Scientific Americans A photographic look at one of the crown jewels of the U.S. economy and the FORTUNE 500: the R&D lab.
(FORTUNE Magazine) – What killed the cat makes us rich. To be more specific: If it weren't for the intellectual curiosity of engineers and scientists thinking things through, trying out ideas, and taking wild guesses in R&D labs across the country, we'd have half the economy we have today. In a recent report on R&D, the American Association for the Advancement of Science estimates that as much as 50% of U.S. economic growth during the half-century since the FORTUNE 500 came into existence has been due to advances in technology.
For corporations, R&D has been a fabulous investment. The Industrial Research Institute in Arlington, Va., an association that brings together research managers to share best practices, calculates that each dollar spent on R&D brings an average return of about three dollars. Of course, the focus of R&D in America has changed a lot over the years, as the defense-driven Cold War era gave way to the electronics and communications explosion of the Internet age, and as biotech has taken off. Lately, homeland security spending has unleashed another wave of investment.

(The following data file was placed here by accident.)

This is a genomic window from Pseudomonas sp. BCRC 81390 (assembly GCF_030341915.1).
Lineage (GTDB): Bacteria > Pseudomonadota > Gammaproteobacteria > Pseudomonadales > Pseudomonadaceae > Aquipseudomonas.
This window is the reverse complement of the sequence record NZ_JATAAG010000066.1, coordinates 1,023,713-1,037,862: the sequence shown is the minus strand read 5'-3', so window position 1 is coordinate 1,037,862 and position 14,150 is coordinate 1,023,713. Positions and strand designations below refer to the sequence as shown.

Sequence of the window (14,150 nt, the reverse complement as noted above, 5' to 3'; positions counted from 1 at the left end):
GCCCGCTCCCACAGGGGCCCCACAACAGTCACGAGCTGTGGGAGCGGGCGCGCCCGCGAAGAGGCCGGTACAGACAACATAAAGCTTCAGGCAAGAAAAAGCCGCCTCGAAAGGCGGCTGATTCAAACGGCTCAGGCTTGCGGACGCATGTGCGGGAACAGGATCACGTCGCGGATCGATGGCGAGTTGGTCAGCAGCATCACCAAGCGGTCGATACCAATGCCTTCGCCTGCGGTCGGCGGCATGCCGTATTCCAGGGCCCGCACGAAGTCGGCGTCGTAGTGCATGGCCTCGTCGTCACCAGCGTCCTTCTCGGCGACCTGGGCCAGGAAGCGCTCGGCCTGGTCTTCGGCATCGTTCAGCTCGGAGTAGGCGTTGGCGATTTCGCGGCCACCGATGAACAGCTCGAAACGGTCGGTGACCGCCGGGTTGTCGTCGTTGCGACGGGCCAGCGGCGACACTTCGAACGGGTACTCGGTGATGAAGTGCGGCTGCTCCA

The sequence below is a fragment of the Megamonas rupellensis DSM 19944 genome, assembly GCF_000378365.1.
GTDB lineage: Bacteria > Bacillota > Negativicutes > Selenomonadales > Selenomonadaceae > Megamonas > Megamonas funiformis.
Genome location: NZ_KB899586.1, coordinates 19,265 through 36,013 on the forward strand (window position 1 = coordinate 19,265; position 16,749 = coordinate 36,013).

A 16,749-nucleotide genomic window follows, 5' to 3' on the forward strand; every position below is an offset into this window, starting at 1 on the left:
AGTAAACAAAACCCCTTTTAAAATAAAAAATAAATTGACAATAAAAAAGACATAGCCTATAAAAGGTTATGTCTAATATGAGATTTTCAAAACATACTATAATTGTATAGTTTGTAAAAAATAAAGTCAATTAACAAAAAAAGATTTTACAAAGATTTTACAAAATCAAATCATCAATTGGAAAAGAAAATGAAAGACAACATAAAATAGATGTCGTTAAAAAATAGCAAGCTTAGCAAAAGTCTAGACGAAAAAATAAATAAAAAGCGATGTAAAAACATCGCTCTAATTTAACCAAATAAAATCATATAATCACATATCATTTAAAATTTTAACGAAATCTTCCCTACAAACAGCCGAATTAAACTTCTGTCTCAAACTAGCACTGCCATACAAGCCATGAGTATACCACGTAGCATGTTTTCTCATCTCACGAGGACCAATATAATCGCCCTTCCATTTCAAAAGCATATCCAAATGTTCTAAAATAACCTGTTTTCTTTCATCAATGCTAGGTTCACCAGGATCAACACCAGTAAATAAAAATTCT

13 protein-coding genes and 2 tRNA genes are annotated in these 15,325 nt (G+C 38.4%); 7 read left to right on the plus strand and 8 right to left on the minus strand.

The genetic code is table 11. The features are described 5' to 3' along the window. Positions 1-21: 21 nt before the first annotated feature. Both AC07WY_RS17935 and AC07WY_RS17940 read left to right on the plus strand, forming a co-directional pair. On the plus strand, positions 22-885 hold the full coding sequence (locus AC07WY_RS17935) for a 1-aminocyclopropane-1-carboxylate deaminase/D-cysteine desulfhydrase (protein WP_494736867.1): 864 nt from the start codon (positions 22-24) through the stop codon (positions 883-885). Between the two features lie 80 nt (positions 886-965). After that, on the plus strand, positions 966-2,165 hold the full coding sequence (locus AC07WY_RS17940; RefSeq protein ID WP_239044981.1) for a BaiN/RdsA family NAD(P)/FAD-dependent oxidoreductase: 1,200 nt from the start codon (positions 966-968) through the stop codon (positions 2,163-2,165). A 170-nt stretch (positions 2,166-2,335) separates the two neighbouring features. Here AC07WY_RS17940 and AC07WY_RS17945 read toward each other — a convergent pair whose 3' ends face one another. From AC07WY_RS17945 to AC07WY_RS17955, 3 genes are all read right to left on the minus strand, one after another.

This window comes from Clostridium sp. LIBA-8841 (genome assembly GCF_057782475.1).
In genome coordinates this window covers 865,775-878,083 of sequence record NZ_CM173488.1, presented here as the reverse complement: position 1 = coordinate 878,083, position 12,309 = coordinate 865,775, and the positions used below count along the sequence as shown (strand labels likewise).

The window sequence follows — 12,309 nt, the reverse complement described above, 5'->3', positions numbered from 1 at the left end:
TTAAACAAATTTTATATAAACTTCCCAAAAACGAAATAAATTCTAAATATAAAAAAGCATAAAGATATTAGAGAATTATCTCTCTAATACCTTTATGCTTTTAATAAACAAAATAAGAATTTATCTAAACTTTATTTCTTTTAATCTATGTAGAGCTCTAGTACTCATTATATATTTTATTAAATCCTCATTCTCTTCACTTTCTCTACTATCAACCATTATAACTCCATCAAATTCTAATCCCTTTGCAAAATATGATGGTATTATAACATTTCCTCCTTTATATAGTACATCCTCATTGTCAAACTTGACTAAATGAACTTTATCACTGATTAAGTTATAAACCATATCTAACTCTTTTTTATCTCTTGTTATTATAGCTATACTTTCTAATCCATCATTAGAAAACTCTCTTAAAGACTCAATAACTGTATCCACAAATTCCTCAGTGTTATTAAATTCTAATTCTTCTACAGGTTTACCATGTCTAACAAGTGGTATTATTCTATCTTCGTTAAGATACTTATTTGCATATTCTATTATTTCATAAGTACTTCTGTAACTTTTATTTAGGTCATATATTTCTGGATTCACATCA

As the focus of the research has changed, so has the style of the organizations doing the work. Early giants of invention such as Bell Labs and the research wings of companies like DuPont and GE found themselves in a world where technical knowledge was becoming widely dispersed. At the same time, growing global competition meant that R&D labs had to turn from pursuits that might possibly win Nobel Prizes to ones that more directly supported their parent companies' need to get better products to market quicker. No longer could any organization hope to employ all the smart mystery solvers in a given field.
Today some of America's greatest companies view R&D less as a strictly in-house process than as a kind of international bazaar of ideas. Intel, for example, has an "acquire and develop" strategy; its Intel Capital unit invests in numerous startups working on potentially hot technologies in order to have access to those that succeed. Eli Lilly established and spun out a venture called InnoCentive, which posts on the Internet technical challenges it wants solved and the money it is willing to pay. Nobel laureate physicist Arno Penzias, a former chief scientist at Bell Labs who is now a venture capitalist, sums up the trend in R&D management as being governed by the same "make or buy" template that manufacturers use to decide where to get ingredients and components for products. "Make or buy is what it's about now in R&D," he says. "You've got to decide what to acquire vs. what to grow in your own greenhouse."
On the following pages, we give a big tip of the hat to the crown jewels of the FORTUNE 500, R&D labs and the marvels they've spawned.
Bell Labs, Laser